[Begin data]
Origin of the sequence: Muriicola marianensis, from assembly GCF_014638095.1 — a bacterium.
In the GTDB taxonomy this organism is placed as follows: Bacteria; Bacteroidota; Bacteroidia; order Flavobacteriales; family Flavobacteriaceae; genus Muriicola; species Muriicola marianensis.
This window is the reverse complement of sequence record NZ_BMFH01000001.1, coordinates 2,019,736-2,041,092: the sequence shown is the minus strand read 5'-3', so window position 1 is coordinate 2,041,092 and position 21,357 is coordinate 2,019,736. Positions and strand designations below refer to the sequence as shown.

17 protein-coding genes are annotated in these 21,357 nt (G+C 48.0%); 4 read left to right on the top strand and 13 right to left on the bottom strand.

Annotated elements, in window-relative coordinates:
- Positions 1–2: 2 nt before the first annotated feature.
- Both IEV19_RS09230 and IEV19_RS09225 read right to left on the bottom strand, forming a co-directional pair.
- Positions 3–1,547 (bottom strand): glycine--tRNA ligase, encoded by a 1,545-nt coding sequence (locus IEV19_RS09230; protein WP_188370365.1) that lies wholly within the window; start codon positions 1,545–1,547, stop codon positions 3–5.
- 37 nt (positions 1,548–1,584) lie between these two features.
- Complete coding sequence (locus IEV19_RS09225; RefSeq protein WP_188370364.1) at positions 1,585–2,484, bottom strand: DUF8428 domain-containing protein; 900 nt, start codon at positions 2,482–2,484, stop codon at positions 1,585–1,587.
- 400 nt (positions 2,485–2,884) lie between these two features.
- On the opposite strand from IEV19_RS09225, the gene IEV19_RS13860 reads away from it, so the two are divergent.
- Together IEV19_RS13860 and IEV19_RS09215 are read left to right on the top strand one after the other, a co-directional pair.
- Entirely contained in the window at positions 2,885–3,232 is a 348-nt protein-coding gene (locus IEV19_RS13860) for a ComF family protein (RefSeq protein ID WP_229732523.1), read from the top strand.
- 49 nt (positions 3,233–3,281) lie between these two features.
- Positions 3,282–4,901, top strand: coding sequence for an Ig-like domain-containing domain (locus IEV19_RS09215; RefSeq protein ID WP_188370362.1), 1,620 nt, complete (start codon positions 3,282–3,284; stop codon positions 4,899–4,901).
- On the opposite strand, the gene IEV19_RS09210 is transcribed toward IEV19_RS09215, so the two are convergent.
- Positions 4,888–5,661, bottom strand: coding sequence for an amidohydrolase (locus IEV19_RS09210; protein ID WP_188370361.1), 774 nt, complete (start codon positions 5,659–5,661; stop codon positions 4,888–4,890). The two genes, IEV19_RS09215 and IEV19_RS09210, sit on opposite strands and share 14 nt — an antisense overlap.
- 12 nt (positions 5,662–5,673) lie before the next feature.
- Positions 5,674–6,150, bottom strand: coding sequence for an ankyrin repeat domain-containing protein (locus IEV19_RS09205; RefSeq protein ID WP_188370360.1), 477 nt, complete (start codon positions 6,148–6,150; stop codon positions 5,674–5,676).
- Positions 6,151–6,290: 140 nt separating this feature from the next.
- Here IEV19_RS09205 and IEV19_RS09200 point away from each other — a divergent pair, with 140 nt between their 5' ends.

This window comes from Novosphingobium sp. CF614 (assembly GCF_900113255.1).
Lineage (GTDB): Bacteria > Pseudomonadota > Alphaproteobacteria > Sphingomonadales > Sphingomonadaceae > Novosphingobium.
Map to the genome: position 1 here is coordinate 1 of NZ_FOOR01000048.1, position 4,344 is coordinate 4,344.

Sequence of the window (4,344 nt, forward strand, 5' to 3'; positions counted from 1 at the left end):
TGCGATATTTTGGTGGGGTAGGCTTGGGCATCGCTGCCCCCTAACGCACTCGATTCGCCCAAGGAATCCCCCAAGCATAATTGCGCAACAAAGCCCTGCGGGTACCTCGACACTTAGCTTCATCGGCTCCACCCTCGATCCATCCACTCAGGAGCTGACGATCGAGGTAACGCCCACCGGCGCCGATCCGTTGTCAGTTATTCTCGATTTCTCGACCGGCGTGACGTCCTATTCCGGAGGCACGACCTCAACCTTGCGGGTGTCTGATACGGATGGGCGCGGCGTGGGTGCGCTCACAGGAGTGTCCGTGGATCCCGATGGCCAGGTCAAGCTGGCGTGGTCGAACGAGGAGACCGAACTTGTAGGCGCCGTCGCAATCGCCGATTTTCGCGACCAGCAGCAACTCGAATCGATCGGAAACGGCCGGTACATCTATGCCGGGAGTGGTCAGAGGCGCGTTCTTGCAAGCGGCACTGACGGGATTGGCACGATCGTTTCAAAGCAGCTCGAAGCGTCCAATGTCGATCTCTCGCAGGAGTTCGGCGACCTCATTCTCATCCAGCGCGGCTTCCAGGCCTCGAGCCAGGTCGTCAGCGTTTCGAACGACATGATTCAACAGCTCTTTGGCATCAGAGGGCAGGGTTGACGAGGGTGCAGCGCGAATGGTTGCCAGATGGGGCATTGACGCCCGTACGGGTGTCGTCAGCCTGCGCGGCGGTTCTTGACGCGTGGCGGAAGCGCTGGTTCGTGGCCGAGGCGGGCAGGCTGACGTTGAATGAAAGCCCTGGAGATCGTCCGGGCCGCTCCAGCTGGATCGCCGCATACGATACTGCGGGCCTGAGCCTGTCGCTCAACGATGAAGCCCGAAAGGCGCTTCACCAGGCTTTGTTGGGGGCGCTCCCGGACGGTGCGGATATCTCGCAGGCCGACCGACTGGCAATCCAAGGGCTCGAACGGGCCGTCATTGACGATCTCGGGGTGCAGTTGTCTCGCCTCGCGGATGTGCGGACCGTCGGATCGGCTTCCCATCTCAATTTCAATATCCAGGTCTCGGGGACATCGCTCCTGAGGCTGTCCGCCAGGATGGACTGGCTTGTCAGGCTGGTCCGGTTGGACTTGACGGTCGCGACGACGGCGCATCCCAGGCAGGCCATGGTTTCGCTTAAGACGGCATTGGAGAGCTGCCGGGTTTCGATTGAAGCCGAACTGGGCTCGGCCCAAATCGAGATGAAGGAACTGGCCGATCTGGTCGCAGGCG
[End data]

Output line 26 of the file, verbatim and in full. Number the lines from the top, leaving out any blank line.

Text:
Sequence of the window (4,344 nt, forward strand, 5' to 3'; positions counted from 1 at the left end):